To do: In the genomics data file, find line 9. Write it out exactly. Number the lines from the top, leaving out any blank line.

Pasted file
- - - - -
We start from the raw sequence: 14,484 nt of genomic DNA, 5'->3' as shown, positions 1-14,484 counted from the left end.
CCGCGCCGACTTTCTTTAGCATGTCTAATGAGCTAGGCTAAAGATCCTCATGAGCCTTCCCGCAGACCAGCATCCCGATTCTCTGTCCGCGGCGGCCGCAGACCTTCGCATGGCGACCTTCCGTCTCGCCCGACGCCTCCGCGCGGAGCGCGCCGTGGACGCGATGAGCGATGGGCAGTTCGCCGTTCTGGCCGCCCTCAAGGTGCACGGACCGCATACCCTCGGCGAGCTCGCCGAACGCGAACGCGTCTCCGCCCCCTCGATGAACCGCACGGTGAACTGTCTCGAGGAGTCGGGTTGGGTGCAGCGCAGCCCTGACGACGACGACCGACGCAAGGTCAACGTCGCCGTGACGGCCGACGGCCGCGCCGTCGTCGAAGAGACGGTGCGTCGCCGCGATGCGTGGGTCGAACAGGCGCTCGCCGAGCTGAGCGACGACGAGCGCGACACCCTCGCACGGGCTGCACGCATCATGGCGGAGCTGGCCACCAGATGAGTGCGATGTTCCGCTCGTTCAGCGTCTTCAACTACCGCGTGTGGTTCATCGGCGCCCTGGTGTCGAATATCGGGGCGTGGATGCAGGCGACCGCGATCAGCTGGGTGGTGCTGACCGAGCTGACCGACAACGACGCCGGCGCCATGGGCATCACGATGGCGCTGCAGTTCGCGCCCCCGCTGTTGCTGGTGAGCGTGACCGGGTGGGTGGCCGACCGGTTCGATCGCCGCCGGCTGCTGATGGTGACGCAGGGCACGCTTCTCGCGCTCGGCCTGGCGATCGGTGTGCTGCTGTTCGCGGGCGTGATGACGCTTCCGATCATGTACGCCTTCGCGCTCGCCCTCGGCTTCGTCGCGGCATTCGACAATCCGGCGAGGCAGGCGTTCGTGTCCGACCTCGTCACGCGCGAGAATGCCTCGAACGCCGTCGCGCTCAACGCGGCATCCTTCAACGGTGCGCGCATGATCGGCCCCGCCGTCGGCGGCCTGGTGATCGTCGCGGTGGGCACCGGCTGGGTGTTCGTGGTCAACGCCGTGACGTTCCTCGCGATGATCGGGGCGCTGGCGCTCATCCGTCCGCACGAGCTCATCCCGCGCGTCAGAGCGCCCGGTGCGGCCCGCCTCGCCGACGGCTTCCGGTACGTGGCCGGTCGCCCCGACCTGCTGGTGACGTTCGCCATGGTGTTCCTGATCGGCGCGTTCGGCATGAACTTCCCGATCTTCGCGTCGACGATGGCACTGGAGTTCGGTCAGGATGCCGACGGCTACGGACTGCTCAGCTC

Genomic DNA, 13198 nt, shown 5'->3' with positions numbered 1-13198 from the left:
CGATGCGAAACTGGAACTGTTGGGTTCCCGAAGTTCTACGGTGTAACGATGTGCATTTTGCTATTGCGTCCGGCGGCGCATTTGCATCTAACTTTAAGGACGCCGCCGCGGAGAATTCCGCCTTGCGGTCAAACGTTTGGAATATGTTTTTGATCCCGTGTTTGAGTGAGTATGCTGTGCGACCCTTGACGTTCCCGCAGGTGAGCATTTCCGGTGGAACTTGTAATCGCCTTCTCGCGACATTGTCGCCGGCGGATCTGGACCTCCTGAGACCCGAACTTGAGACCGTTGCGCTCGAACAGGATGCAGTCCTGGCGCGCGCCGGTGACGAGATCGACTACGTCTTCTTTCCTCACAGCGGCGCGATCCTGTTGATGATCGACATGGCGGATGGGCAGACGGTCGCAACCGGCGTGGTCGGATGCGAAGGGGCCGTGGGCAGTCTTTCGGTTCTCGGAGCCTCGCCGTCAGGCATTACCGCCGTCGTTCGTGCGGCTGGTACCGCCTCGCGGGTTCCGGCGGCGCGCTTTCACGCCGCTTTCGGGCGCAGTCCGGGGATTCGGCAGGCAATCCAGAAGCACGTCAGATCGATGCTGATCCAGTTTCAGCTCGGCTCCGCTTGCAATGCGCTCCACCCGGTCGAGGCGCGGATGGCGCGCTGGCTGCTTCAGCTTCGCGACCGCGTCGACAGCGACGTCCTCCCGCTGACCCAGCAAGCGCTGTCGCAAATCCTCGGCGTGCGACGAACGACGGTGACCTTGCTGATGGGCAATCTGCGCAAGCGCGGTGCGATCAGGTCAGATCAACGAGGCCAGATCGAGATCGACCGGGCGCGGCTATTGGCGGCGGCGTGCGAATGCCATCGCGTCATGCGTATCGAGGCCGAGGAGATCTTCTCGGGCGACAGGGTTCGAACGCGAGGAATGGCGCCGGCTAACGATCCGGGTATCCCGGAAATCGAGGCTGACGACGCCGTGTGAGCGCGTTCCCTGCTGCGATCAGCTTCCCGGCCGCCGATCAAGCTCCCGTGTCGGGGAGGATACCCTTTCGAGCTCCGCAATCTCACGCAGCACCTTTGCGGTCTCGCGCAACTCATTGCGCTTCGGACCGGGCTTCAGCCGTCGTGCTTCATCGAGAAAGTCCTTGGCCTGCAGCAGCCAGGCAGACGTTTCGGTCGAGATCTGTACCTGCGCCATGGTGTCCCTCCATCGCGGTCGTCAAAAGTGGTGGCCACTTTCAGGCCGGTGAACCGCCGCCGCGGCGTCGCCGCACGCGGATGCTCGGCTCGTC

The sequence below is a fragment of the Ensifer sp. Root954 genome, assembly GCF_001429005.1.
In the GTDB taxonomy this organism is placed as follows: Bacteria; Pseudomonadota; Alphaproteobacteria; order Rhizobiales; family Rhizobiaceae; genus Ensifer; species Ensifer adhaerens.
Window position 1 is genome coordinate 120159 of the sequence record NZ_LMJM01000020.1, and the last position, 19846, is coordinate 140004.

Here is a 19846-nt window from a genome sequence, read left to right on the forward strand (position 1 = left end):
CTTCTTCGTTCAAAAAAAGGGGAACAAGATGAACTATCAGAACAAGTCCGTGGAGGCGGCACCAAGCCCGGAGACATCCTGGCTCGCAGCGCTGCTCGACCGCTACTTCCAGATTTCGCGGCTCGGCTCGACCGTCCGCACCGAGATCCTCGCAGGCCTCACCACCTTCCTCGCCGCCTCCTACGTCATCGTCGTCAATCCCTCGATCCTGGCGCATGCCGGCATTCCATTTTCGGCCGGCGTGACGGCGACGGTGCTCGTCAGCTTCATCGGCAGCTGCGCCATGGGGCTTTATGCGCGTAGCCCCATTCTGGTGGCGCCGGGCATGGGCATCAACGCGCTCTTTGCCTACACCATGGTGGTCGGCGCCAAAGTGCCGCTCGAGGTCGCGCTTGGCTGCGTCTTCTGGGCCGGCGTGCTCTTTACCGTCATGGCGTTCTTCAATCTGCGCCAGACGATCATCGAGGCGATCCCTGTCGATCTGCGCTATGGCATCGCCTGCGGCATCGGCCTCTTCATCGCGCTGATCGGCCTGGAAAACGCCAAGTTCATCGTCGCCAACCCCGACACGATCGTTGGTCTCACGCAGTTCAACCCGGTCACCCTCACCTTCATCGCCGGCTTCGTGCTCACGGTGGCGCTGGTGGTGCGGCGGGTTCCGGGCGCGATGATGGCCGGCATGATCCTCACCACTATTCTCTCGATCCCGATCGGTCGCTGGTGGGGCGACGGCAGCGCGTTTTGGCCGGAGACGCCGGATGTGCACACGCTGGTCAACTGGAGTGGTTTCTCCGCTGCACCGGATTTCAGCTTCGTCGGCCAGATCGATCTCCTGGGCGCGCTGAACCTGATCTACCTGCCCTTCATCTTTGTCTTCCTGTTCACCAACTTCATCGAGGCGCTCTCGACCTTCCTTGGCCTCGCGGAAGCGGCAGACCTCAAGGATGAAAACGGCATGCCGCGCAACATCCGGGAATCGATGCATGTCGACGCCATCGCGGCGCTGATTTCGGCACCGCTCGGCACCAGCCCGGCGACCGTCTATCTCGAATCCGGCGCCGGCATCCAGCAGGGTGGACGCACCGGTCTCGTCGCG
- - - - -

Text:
CTTCTTCGTTCAAAAAAAGGGGAACAAGATGAACTATCAGAACAAGTCCGTGGAGGCGGCACCAAGCCCGGAGACATCCTGGCTCGCAGCGCTGCTCGACCGCTACTTCCAGATTTCGCGGCTCGGCTCGACCGTCCGCACCGAGATCCTCGCAGGCCTCACCACCTTCCTCGCCGCCTCCTACGTCATCGTCGTCAATCCCTCGATCCTGGCGCATGCCGGCATTCCATTTTCGGCCGGCGTGACGGCGACGGTGCTCGTCAGCTTCATCGGCAGCTGCGCCATGGGGCTTTATGCGCGTAGCCCCATTCTGGTGGCGCCGGGCATGGGCATCAACGCGCTCTTTGCCTACACCATGGTGGTCGGCGCCAAAGTGCCGCTCGAGGTCGCGCTTGGCTGCGTCTTCTGGGCCGGCGTGCTCTTTACCGTCATGGCGTTCTTCAATCTGCGCCAGACGATCATCGAGGCGATCCCTGTCGATCTGCGCTATGGCATCGCCTGCGGCATCGGCCTCTTCATCGCGCTGATCGGCCTGGAAAACGCCAAGTTCATCGTCGCCAACCCCGACACGATCGTTGGTCTCACGCAGTTCAACCCGGTCACCCTCACCTTCATCGCCGGCTTCGTGCTCACGGTGGCGCTGGTGGTGCGGCGGGTTCCGGGCGCGATGATGGCCGGCATGATCCTCACCACTATTCTCTCGATCCCGATCGGTCGCTGGTGGGGCGACGGCAGCGCGTTTTGGCCGGAGACGCCGGATGTGCACACGCTGGTCAACTGGAGTGGTTTCTCCGCTGCACCGGATTTCAGCTTCGTCGGCCAGATCGATCTCCTGGGCGCGCTGAACCTGATCTACCTGCCCTTCATCTTTGTCTTCCTGTTCACCAACTTCATCGAGGCGCTCTCGACCTTCCTTGGCCTCGCGGAAGCGGCAGACCTCAAGGATGAAAACGGCATGCCGCGCAACATCCGGGAATCGATGCATGTCGACGCCATCGCGGCGCTGATTTCGGCACCGCTCGGCACCAGCCCGGCGACCGTCTATCTCGAATCCGGCGCCGGCATCCAGCAGGGTGGACGCACCGGTCTCGTCGCG